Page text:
Written by Paul Crask
The three islands of Grenada are scenic and alluring, and the very best way to appreciate and get close to them is to take a walk. There are walks and hikes for everyone, whatever their ability, time constraints or interests. For the adventurous there are mountain and river hikes, and for the more sedate ramblers there are coastal, lakeside and village walks.
Grenada’s interior has a network of trails running between the Grand Etang Lake, Mt Qua Qua, Fédon’s Camp and the three waterfalls that make up the Concord Falls. These hikes were always for the more adventurous, but since Hurricane Ivan they have become even more difficult. Fallen trees and landslides have seriously affected some routes and you really should hire a guide. This is particularly the case with Fédon’s Camp and the trails from Fédon’s Camp and Mt Qua Qua to Concord, though there have been efforts by local hiking enthusiasts to open them up.
The three islands of Grenada are scenic and alluring, and the very best way to appreciate and get close to them is to take a walk.
The trail from Grand Etang Lake to the summit of Mt Qua Qua is clear but very exposed and not without its share of risk due to highelevation deforestation and soil erosion. Hikes to the summit of Mt St Catherine, the Paraclete Falls, and the Tu!on Hall Waterfall are rather obscure and physically challenging. Again, I recommend a guide.
The stunning Corcord Falls © Celia Sorhaindo
Very few trails currently have blazes or signs along the route or even at the trailhead itself. Where there is a clear path this is not a problem but when paths fork, cross rivers or pass through open clearings, it is easy to get lost. And things change. A bamboo thicket that marks a trailhead or a turning today may well be scaffolding tomorrow.
The benefit of hiring a guide
By increasing the demand for guides, visitors are also potentially creating career and employment opportunities for young Grenadians.
Good trail guides know which way to go when routes are not clear, they have often received specialised training, and they can provide interesting information about the history of the trail, the area, and the flora and fauna that you may encounter along the way. Hiring a guide also provides a valuable source of income to local people and, by extension, their villages. In the rural communities of Grenada where farming has suffered following hurricanes, this kind of income is very welcome, and needed.
By increasing the demand for guides, visitors are also potentially creating career and employment opportunities for young Grenadians. And no matter how detailed the guidebook, there is absolutely no substitute for local knowledge, anecdotes, and the reassurance a good guide can provide when a trail is new, daunting or difficult.
For those ‘extreme hikers’ who are interested in exploring some of the lesserknown trails of ‘hidden’ Grenada, you may find it quite difficult to find guides or operators who have sufficient knowledge of these routes. Many registered guides and tour operators specialise in mainstream hiking trails only, such as St Margaret’s Falls. In this case some hotels or tour operators may be able to put you in contact with local people.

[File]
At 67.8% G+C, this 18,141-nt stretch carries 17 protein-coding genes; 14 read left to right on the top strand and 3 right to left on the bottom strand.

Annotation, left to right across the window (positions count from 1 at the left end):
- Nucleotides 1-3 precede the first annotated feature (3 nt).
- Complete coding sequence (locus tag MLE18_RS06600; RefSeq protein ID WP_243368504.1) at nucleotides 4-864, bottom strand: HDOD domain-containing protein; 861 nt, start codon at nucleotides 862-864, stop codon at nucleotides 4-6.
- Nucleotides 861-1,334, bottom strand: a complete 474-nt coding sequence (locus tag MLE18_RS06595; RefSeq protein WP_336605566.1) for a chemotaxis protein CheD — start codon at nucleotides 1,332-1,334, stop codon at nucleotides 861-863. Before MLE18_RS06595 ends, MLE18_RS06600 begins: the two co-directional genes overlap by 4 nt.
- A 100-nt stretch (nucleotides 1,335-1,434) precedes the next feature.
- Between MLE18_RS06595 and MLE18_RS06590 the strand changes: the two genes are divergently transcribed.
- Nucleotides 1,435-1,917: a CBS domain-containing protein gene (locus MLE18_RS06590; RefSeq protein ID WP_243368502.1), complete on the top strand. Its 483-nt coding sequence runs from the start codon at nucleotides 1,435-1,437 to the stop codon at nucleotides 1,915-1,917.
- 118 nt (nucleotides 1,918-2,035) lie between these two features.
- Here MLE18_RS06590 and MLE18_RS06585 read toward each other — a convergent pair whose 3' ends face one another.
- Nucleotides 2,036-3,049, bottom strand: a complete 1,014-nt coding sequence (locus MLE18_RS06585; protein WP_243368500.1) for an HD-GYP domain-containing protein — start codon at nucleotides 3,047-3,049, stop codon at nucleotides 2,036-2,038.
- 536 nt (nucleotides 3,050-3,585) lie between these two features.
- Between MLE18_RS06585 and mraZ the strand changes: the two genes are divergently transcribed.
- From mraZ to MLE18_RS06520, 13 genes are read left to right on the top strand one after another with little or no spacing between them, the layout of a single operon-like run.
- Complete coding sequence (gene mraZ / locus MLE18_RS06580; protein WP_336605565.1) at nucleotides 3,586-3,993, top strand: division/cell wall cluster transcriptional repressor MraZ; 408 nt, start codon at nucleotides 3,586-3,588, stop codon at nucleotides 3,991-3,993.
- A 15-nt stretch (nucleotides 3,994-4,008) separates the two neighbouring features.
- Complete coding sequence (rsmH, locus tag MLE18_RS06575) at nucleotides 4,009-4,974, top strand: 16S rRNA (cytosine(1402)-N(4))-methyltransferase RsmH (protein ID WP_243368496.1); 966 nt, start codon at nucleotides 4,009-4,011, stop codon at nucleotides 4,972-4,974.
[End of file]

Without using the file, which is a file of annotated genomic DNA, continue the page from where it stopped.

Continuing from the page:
Grenada’s most famous hiker, Telfor Bedeau, may be able to help you. Try to avoid just turning up in a remote location and asking for a guide if you can, though in some cases it may be the only way. Try to hire someone with a good reputation or who has been recommended, and always let someone else know where you are going.
The degree of preparedness required for your hiking trip will naturally depend on the difficulty and duration of the trail itself. It is essential to make sure your departure time is early enough to get back before nightfall. Always plan to return to the trailhead by 17.00 at the latest, and inform someone of your plans and when you expect to return.
Take plenty of water with you; at least one or two litres each. It is very easy to dehydrate in the humidity of the rainforest and the heat of the tropical sun. Rivers and streams may provide handy refills if supplies run low, but only when you are sure ther are no farmlands or houses upstream. If you are not sure, ask your guide. Wear sensible footwear such as walking shoes, trainers or strong sandals. Flip-flops are really not a very good idea, and neither is walking barefoot.
Walking in Grenada’s interior, especially at high elevations, can often mean getting wet and dirty. A towel and a change of clothes either to take along or to leave in your car at the trailhead is a good plan. If you take a change of clothes on the hike with you, be sure to put them in a waterproof or plastic bag. It is also a nice idea to have drinks and food waiting in a cooler on your return. As trails can become muddy and slippery and some of them require climbing through tree roots, you should take along a small first aid kit for any cuts, knocks or scratches you may pick up as souvenirs along the way.
It is not sensible to go to waterfalls or cross rivers if there has been heavy rain, or if heavy rain is expected. Flash flooding is not theoretical, it does happen, and people have been caught out by it, even at spots such as St Margaret’s Falls. Use common sense and a degree of caution when deciding where to go in bad weather. If local people advise against a hike due to heavy rainfall or swollen rivers, do not go.
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